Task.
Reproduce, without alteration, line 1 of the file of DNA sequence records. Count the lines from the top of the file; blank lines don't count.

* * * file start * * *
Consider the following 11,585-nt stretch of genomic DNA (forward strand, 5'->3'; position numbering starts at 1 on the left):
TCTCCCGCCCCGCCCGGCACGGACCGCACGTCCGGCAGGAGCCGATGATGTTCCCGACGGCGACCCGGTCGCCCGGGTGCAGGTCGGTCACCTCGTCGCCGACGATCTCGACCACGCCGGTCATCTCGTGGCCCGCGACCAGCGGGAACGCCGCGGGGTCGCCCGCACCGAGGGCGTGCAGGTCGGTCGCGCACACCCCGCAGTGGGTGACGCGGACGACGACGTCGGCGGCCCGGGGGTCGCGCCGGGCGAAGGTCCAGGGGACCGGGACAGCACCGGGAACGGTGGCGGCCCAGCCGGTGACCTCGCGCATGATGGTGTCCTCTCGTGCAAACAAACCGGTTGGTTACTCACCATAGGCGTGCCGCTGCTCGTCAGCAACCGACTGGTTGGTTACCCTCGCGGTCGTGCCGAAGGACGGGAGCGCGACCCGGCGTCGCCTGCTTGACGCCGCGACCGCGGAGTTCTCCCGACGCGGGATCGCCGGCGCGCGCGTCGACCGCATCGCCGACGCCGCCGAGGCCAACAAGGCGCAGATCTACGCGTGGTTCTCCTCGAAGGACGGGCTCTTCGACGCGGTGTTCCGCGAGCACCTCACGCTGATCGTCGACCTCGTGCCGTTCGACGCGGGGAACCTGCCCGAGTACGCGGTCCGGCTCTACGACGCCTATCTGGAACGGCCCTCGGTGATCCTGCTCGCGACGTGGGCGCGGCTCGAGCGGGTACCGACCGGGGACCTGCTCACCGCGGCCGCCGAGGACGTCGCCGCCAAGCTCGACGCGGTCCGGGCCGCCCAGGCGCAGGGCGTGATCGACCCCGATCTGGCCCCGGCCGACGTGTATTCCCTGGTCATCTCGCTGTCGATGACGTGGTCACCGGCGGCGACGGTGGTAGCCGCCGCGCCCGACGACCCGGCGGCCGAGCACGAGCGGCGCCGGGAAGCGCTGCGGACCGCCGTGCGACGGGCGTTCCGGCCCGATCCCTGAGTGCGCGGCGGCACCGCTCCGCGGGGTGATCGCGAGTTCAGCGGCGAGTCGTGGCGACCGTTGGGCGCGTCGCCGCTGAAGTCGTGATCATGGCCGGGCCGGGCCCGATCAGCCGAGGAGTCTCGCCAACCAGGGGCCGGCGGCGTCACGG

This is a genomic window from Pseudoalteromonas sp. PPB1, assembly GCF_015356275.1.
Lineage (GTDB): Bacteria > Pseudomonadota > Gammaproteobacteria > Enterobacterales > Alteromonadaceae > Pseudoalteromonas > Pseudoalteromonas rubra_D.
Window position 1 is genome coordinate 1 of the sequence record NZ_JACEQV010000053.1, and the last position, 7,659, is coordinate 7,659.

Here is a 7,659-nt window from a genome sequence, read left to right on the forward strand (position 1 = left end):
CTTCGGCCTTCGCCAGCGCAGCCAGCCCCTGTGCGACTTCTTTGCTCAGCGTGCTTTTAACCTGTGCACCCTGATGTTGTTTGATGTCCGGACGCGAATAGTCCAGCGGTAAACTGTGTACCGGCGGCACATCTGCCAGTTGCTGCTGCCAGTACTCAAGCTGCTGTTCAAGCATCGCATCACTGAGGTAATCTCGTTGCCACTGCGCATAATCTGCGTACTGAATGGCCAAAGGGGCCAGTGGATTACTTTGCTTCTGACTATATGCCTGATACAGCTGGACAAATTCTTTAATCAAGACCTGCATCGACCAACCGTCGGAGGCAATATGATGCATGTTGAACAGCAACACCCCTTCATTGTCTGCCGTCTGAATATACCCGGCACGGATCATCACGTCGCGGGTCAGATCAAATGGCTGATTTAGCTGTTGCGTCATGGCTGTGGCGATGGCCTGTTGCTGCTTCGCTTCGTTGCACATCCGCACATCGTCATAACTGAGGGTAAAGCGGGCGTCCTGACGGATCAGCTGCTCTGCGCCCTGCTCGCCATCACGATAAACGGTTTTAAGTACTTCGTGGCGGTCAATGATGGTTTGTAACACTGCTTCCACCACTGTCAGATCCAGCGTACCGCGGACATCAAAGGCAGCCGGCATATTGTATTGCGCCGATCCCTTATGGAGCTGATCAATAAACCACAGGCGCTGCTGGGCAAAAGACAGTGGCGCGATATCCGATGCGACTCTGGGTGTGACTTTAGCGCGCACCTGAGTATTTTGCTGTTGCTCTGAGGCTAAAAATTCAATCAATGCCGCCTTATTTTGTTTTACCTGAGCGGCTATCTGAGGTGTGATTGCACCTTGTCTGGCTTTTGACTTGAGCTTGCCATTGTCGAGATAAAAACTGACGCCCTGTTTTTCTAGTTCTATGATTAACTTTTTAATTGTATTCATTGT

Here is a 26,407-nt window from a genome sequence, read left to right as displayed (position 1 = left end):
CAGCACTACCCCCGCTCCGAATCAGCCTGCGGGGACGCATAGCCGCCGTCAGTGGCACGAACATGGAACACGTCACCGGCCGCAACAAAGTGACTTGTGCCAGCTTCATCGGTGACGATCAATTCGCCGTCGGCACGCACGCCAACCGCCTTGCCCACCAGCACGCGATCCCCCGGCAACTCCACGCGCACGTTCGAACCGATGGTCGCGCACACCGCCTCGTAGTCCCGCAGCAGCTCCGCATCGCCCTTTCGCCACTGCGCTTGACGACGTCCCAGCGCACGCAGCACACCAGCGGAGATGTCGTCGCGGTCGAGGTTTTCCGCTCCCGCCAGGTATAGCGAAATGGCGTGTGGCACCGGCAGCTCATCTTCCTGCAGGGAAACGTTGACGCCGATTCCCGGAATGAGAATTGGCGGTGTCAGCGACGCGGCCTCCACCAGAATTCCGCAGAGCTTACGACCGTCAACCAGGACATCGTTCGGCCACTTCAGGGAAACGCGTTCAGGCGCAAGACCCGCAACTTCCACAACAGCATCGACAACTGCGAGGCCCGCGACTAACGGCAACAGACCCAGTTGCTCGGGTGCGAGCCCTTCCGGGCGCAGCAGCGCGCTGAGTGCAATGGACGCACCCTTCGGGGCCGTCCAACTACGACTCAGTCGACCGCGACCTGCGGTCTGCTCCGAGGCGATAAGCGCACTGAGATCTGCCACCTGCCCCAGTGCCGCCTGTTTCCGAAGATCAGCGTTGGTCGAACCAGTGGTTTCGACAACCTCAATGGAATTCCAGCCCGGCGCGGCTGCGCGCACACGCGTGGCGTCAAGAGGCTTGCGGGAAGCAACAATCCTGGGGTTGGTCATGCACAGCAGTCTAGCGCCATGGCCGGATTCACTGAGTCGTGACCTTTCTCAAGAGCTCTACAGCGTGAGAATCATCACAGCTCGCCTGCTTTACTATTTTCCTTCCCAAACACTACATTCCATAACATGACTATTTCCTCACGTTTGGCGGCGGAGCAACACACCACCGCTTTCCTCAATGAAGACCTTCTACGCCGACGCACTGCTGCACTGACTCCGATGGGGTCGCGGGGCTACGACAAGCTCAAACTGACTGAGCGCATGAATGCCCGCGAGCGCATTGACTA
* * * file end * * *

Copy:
Consider the following 11,585-nt stretch of genomic DNA (forward strand, 5'->3'; position numbering starts at 1 on the left):